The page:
Thursday, July 19, 2012

A Unique Faith and Its Unique Founder

Back when half of my friends and enemies were proudly defending Lying as being Just-Fine-with-Jesus, the controversy was given a nasty impetus when Peter Kreeft, of all people, came out rather casually in support of Lying when the Situation Calls for It.  As I pointed out back then, the premise of his mistaken argument was, "We must follow the dictates of our moral common sense", a premise contradicted by the Sermon on the Mount, at the very least.  Our Faith contradicts both our common sense and our moral common sense much of the time.  In fact, you might say that becoming a Christian entails giving up the compromised moral common sense of the Old Adam and learning to live the rightly ordered moral common sense of the New.  Lying when it suits our agendas is something that fits our old moral common sense like an old shoe; being honest even when it hurts us pinches like footwear not yet broken in.

Today Dr. Kreeft has an excellent article out entitled The Uniqueness of Christianity, in which he presents the twelve most common objections to the uniqueness of our Faith and provides twelve pithy rebuttals - the sort of thing that could be very handy the next time you're told, "All religions are the same".

And I'm happy to note that Kreeft reaches a kind of climax in his article with the following ...

The universal sin Saint Paul pinpoints in Romans 1:18 is to suppress the truth. We all sin against the truth we know and refuse it when it condemns us or threatens our self-sufficiency or complacency. We all rationalize. Our duty is plain to us—to be totally honest—and none of us does his duty perfectly.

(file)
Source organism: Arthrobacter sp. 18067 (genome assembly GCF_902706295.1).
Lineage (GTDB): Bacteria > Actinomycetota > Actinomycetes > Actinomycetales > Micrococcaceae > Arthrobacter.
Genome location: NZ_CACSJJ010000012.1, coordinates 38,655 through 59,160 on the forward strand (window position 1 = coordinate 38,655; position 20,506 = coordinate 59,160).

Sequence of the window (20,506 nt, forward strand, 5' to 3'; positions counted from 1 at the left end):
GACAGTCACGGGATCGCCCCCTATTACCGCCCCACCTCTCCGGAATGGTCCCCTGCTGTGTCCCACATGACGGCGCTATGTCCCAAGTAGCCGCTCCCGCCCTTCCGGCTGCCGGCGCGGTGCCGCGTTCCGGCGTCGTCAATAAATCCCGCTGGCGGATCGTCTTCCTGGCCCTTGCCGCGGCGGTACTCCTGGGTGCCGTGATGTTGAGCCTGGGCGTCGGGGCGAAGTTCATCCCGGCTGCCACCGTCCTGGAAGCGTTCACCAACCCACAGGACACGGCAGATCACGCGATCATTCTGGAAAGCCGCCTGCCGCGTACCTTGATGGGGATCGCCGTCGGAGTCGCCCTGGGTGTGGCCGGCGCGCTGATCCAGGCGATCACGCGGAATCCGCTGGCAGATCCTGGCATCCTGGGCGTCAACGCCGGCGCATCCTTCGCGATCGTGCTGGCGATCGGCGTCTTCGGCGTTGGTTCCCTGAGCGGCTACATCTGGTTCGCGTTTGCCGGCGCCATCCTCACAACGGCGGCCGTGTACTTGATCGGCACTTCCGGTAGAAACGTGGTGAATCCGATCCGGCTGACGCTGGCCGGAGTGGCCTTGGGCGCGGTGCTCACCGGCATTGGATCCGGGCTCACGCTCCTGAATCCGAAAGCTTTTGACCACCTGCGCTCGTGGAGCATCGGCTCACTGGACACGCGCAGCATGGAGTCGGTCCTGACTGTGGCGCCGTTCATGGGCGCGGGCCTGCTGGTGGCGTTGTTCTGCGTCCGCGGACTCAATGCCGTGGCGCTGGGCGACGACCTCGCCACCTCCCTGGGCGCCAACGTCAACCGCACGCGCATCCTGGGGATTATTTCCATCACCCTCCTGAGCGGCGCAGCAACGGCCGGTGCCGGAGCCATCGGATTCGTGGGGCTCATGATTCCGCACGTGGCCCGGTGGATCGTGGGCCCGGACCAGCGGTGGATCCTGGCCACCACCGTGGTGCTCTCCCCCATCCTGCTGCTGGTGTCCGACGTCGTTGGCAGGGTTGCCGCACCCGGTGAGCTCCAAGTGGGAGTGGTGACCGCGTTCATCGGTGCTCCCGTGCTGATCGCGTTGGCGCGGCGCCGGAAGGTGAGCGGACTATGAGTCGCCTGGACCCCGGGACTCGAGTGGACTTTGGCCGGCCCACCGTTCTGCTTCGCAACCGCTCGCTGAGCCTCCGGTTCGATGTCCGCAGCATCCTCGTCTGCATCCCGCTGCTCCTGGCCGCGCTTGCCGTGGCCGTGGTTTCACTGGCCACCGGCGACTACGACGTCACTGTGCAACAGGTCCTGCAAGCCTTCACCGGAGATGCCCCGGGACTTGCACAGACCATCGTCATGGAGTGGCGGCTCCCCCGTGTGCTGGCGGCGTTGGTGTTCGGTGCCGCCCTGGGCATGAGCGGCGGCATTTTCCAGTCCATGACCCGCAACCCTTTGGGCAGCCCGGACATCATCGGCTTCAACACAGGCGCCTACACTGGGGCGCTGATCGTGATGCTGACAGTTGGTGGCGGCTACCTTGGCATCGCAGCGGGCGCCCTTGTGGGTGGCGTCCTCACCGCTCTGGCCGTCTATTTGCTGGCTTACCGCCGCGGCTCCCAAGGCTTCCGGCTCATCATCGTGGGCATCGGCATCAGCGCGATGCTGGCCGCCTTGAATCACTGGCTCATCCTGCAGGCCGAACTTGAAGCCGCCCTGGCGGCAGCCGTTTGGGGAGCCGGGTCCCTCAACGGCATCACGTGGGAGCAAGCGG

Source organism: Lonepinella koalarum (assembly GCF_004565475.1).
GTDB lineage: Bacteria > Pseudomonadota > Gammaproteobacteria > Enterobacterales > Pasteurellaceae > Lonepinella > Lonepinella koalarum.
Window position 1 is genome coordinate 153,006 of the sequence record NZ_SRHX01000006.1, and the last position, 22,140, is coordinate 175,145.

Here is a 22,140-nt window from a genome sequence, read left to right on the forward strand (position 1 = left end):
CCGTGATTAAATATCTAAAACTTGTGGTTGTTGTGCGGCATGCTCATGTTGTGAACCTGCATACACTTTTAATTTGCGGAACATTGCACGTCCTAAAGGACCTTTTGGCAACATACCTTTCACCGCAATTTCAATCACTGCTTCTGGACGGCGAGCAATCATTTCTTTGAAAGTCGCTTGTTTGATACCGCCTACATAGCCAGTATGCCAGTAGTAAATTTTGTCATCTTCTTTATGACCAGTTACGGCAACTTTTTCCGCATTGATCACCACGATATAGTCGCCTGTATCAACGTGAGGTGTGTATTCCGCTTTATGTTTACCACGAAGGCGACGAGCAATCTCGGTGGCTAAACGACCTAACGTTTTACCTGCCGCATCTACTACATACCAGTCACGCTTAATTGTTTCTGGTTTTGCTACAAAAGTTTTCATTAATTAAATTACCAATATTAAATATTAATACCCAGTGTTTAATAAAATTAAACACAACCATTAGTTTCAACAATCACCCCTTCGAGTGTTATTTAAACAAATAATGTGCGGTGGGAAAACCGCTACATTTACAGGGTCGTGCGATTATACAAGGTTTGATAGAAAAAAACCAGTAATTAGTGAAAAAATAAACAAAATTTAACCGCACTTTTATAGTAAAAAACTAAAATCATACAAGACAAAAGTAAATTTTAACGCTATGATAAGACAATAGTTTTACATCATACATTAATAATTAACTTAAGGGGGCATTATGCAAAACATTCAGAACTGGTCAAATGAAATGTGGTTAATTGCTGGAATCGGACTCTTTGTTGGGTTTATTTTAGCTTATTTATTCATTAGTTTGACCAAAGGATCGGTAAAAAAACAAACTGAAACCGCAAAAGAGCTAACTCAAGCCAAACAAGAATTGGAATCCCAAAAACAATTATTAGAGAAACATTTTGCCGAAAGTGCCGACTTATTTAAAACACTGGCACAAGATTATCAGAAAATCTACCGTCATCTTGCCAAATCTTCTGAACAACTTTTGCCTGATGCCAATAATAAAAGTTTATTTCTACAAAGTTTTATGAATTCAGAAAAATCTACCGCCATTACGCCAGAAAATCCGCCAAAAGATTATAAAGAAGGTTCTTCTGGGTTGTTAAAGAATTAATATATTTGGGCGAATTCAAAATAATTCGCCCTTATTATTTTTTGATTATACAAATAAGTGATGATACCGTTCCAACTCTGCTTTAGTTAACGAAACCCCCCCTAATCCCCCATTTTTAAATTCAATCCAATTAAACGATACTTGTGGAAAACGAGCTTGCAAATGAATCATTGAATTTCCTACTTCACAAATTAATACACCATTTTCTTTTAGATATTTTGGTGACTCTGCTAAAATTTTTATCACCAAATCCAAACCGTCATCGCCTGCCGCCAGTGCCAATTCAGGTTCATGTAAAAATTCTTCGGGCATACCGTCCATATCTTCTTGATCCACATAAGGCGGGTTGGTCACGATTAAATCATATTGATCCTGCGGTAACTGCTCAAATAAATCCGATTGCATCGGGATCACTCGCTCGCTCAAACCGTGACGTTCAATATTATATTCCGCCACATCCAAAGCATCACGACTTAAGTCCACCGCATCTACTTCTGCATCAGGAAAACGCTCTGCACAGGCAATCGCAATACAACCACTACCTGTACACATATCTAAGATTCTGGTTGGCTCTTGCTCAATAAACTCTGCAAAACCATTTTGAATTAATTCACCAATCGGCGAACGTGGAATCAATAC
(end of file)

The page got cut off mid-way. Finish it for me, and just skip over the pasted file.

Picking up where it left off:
This is not only quite correct and very well stated, it is in fact the best rebuttal to Kreeft's own confused attempt to rationalize Lying, offered a while back in the early stages of what became a heated internet debate.

We are quite blessed to have a thinker and writer the caliber of Peter Kreeft active in the Catholic Church today.

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And we're also blessed to have James V. Schall writing today, one of the seven or eight good Jesuits left in the world (not counting the young ones).  He has out what is almost a companion piece to Kreeft, entitled The Point of Christianity

For, while Dr. Kreeft points out the uniqueness of our Faith as a whole, Fr. Schall points out the uniqueness of Christ Himself and how Christ established this Faith. 

And if you take a gander at the comment boxes at Fr. Schall's post, you'll see that he didn't make many readers happy pointing out this uniqueness.  Why?

Because Schall dares to prick our favorite balloon, the balloon we've blown up ourselves, activism.  He dares to suggest that Jesus Christ accomplished what He did not through social engineering, military daring, fomenting revolutions in science or industry - but through piety - through what I would call Piety unto Death.

This should be as self-evident to Christians as is the uniqueness of our Faith, but apparently it's not.  Kreeft is lauded in the combox of his article - and rightly so.  Schall is lambasted in the combox of his.

It seems we don't mind when heresies are attacked that we don't like, such as indifferentism.  But take a swing at a heresy we admire, like activism, and we get our dander up.

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The fact is, as Peter Kreeft points out, our Faith at its core is unlike any other; and - as James V. Schall points out - we are called to be unlike all others - we are called not to be smart, successful, happy, sexy or wealthy - we are called to be something much more incredible and revolutionary.  We are called to live a unique Faith in a unique way.  We are called to be holy.  We are called to be like Christ.

And that's where the shoe starts to pinch.

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